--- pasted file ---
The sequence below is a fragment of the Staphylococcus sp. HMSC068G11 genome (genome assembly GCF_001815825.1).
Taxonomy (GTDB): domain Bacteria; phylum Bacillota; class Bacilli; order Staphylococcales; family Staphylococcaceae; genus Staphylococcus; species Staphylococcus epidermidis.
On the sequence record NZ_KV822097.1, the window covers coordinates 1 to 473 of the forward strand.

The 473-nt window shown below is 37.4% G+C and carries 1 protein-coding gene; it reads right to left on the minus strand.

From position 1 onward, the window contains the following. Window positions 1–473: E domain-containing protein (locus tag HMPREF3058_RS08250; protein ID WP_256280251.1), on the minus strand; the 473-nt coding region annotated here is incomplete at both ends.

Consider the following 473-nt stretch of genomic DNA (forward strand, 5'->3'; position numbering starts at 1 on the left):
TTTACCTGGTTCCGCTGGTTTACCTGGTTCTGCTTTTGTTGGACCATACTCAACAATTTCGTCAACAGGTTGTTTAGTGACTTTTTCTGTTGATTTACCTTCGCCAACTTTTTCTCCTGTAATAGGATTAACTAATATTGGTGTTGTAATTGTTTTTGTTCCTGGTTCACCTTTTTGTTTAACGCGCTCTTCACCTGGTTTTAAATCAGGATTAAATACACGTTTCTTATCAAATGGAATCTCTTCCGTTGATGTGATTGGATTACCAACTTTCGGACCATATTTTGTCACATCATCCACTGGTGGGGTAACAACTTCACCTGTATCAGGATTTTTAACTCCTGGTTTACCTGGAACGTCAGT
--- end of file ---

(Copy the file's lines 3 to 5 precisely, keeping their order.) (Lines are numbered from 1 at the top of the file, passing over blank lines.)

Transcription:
On the sequence record NZ_KV822097.1, the window covers coordinates 1 to 473 of the forward strand.

The 473-nt window shown below is 37.4% G+C and carries 1 protein-coding gene; it reads right to left on the minus strand.

From position 1 onward, the window contains the following. Window positions 1–473: E domain-containing protein (locus tag HMPREF3058_RS08250; protein ID WP_256280251.1), on the minus strand; the 473-nt coding region annotated here is incomplete at both ends.